- How do you prepare for an IME?
- Why do workers comp doctors lie?
- How do you fight an IME report?
- What does a 5 impairment rating mean?
- Can a doctor force you back to work?
- What does an IME determine?
- What happens when IME doctor disagrees with my doctor?
- Can IME doctor send you back to work?
- Can I refuse an IME?
- How do you deal with IME doctors?
- Can you sue an IME doctor?
- What does an IME do?
- What should you not say in an IME?
- What do IME doctors look for?
- How do I pass an independent medical exam?
- Can attorney attend IME?
- What happens after Ime exam car accident?
- How is MMI determined?
How do you prepare for an IME?
Checklist for Preparing for Your Independent Medical Examination (IME)Be Appropriately Cleaned, Groomed & Dressed.
Arrive at Least 30 Minutes Early.
Be Familiar with Your Medical History.
Be 100% Honest – Don’t Exaggerate Your Injuries.More items….
Why do workers comp doctors lie?
Because many people worry about a preexisting injury affecting their claim, they may be tempted to lie and say they didn’t have a previous injury. Unfortunately, this can hurt your claim, too. Your doctor can easily find out about your previous accident, especially if they have access to your medical records.
How do you fight an IME report?
5 Ways You Can Beat a UNUM IME ReportDon’t Exaggerate Your Symptoms. … Build Strong Relationships With Your Treating Doctors. … Assume You’re Under Surveillance Before and After an IME. … Bring a Trustworthy Witness With You. … Consult an Experienced Disability Insurance Lawyer.
What does a 5 impairment rating mean?
An impairment rating is meant to be the percentage of injury that you have to that part of your body. … In other words, you might have a 30 percent impairment rating to your knee, which results in a 5 percent impairment of your entire body.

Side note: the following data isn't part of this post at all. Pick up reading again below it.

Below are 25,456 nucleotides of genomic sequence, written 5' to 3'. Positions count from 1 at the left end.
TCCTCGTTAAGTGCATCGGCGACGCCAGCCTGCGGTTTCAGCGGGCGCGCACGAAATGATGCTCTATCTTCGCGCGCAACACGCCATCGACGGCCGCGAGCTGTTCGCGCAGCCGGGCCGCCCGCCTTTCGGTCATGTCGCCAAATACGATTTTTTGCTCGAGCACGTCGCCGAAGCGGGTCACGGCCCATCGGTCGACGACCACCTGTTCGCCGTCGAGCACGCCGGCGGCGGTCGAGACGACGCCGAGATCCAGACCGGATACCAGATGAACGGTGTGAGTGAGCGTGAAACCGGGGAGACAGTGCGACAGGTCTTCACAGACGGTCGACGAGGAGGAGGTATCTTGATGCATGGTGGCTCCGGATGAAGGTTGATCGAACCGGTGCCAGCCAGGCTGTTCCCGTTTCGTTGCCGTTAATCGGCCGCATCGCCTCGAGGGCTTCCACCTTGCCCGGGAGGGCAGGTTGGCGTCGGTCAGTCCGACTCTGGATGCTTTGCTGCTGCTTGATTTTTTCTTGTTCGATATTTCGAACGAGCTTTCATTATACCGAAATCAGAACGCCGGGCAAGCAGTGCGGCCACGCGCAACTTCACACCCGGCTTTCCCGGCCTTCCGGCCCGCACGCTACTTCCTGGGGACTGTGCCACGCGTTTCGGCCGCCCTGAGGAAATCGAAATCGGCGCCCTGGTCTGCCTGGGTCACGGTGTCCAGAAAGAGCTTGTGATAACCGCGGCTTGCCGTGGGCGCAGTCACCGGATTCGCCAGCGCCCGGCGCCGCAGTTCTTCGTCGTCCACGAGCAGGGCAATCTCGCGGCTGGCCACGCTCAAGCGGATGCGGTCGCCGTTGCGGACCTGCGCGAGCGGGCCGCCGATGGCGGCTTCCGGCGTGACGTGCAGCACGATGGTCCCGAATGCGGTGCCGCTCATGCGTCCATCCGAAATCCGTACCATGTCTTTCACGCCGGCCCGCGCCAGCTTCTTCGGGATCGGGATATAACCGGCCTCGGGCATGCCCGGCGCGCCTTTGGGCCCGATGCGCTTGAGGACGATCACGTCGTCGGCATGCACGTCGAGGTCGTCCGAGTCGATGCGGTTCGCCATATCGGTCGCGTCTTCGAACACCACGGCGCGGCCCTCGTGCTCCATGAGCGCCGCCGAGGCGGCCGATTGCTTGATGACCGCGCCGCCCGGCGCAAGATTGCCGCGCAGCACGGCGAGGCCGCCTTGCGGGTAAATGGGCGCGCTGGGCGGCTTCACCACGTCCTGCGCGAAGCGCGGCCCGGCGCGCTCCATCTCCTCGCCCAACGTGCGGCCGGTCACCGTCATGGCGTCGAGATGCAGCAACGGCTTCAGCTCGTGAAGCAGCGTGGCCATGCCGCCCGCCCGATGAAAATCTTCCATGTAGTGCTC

Can a doctor force you back to work?
Your employer can’t force you to return to work early. If your doctor has given you restrictions to follow for your recovery, you don’t have to accept a job that exceeds those restrictions. You do, however, have to accept a temporary position that fits within your restrictions.
What does an IME determine?
An IME is supposed to be an objective assessment of your medical condition, including what treatment you need, whether you have a permanent impairment and to what degree, and your ability to work in the future.
What happens when IME doctor disagrees with my doctor?
The IME doctor disagreed with my doctor and my employer stopped paying benefits…can they do that? … The arbitrator will then decide which doctor is more credible, typically after both your doctor and the IME doctor have been deposed to allow your attorney to further explore the bases for each of the doctors’ opinions.
Can IME doctor send you back to work?
While your regular doctor is concerned with treating your condition and facilitating your return to work, an IME doctor’s only role is to provide additional information or to clarify specific aspects of your condition and to report back to WorkCover. … Nothing you say to the IME doctor will remain confidential.